With higher retail participation in primary market, the share of retail investors in companies listed on National Stock Exchange (NSE) reached an all-time high of 7.32 per cent as on December 31, 2021, from 7.13 per cent as on September 30, 2021, primeinfobase.com said on Thursday.
Retail investor means individuals having share worth up to ₹2 lakh. Even in rupee value terms, these investors are holding shares worth ₹18.98-lakh crore, as on December 31, which is all time high. It was ₹18.16-lakh crore on September 30 showing an increase of 4.54 per cent.
“This was despite the fact that Sensex and Nifty declined by 1.48 and 1.50 per cent, respectively, during this period,” Pranav Haldea, Managing Director of PRIME Database Group, which owns priminfobase.com, said.
Share of High Net Worth Individuals (HNIs) (individuals with more than ₹2 lakh shareholding) in companies listed on NSE also reached an all-time high of 2.26 per cent as on December 31 from 2.12 per cent on September 30, thus taking the combined retail and HNI share to also an all-time high of 9.58 per cent.
Various factors behind spike
According to Haldea, this is a result of a combination of several factors including sharp rally in the stock market, more disposable income and time, lack of alternative investment avenues due to low interest rates and improvement in technology. Individual investors have now emerged as a strong counter balancing force to foreign investors.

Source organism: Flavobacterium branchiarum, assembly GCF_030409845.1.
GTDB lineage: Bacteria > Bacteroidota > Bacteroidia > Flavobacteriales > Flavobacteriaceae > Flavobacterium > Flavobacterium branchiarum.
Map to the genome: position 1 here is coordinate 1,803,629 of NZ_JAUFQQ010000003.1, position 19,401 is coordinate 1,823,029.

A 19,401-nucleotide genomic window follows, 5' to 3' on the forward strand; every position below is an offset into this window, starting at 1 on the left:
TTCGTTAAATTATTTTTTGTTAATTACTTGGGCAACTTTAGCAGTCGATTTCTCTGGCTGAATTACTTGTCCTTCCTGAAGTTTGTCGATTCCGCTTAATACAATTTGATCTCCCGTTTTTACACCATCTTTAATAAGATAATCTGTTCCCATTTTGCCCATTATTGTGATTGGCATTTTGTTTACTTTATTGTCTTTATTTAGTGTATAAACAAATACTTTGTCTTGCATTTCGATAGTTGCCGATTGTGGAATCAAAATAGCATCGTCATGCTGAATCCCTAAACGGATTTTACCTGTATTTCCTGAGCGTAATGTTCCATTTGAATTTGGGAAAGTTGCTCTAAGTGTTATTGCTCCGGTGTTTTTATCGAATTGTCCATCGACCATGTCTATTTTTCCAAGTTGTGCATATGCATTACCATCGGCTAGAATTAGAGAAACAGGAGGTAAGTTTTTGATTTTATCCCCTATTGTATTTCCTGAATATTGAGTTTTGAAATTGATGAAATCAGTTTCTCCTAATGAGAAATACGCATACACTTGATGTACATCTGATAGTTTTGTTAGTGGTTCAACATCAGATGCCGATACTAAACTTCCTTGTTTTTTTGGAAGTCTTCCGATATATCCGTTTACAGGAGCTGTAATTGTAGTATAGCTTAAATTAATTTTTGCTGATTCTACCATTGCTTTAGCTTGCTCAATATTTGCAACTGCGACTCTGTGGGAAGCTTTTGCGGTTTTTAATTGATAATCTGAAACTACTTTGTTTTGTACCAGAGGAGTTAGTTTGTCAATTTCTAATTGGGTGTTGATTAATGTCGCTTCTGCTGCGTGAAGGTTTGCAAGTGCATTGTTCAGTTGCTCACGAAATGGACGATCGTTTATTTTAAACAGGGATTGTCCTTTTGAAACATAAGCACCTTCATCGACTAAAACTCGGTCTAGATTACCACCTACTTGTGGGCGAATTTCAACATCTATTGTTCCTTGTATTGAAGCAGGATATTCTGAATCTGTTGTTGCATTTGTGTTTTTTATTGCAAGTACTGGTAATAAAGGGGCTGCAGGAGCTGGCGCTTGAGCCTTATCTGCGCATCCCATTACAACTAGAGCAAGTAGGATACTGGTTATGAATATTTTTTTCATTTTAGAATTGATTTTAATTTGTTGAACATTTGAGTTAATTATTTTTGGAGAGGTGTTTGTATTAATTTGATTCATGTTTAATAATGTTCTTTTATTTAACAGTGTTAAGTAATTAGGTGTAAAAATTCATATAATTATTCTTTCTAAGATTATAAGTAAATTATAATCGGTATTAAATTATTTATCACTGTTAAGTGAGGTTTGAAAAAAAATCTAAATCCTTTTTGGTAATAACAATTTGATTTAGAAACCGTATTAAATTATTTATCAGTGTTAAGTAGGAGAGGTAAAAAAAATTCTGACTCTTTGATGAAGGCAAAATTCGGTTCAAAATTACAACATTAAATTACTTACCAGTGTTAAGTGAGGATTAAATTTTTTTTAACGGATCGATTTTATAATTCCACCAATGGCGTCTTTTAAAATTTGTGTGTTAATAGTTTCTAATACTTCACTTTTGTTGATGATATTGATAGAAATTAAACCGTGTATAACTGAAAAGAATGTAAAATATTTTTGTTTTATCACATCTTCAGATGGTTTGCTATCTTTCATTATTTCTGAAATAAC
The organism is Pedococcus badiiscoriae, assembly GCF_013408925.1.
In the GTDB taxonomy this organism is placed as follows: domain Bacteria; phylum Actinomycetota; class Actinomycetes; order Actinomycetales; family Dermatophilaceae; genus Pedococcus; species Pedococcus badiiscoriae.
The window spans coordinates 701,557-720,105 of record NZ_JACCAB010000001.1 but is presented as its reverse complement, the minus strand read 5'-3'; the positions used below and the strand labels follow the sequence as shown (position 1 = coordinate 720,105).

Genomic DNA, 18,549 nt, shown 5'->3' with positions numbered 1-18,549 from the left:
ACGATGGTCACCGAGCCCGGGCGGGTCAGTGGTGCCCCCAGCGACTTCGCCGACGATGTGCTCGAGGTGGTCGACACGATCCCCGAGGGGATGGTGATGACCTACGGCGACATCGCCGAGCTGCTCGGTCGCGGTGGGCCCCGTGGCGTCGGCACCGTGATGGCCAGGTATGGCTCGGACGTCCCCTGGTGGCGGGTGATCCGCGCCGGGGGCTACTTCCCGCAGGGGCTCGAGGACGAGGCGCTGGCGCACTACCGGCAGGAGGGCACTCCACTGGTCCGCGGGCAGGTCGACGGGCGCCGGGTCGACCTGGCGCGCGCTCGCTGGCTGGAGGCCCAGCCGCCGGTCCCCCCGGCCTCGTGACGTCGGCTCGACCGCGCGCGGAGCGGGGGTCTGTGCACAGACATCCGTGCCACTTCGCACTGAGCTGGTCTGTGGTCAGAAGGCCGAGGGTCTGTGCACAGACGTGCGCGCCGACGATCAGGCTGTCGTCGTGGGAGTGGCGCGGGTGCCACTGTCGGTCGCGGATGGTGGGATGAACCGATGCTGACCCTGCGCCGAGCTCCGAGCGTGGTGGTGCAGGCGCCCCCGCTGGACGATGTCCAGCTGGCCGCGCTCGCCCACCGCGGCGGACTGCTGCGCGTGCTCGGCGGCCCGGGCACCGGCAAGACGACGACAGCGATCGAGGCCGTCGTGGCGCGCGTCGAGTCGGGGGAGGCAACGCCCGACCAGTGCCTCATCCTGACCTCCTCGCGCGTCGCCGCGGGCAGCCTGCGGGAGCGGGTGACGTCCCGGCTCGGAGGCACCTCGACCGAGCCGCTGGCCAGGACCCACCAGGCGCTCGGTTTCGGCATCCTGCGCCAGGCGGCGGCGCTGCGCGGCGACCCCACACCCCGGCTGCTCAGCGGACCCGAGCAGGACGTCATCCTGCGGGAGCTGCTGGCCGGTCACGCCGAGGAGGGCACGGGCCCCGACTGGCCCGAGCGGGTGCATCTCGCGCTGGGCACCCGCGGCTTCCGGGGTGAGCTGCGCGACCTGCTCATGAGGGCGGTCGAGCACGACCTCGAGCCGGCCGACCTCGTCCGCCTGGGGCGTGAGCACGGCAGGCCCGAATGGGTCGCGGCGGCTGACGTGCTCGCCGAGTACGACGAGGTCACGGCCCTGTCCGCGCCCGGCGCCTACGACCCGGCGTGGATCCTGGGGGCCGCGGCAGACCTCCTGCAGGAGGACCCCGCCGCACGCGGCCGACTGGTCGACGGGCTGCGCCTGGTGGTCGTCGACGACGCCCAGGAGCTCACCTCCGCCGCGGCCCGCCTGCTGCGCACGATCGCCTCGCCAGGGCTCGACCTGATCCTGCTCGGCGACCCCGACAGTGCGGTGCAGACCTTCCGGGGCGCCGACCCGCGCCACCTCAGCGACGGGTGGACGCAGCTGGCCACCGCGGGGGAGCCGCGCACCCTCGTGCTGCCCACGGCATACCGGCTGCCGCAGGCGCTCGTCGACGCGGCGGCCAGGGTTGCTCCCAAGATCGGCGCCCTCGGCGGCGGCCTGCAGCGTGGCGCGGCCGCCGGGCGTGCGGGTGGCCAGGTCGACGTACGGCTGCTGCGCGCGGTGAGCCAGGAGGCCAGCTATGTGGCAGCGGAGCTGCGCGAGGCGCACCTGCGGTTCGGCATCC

Meanwhile, net outflows from Foreign Portfolio Investors (FPIs) of a huge ₹38,521 crore during the quarter resulted in FPIs share declining to a 9-year low of 20.74 per cent as on December 31, from 21.46 per cent as on September 30.
Most notably, FPIs pulled out ₹44,820 crore from Financial Services and Software sector during the quarter while investing ₹20,334 crore in Retail. Holding of FPIs (in Rupee value terms) in companies listed on NSE stood at ₹53.78-lakh crore as on December 31, a decrease of 1.67 per cent from ₹54.69-lakh crore as on September 30.
According to Haldea, share of domestic mutual funds in companies listed on NSE continued to rise and reached 7.47 per cent as on December 31, up from 7.36 per cent as on September 30. This was after 5 quarters of consecutive decline from March 31, 2020 (7.96 per cent) to June 30, 2021 (7.25 per cent).
The share has increased on the back of net inflows by domestic mutual funds of a huge ₹51,909 crore during the quarter. In INR value terms too, the holding of domestic Mutual Funds went up by 3.26 per cent to an all-time high of ₹19.36-lakh crore as on December 31 from ₹18.75-lakh crore on September 30.
LIC’s share (across 278 companies where its holding is more than 1 per cent) declined marginally to an all-time low of 3.67 per cent as on December 31 from 3.69 per cent as on September 30 and from all-time high of 5 per cent as on June 30, 2012.
In Rupee value terms though, it reached an all-time high of ₹9.53-lakh crore in quarter ending December 31, an increase of 1.46 per cent over previous quarter. LIC also continues to command a lion’s share of investments in equities by insurance companies (77 per cent share).
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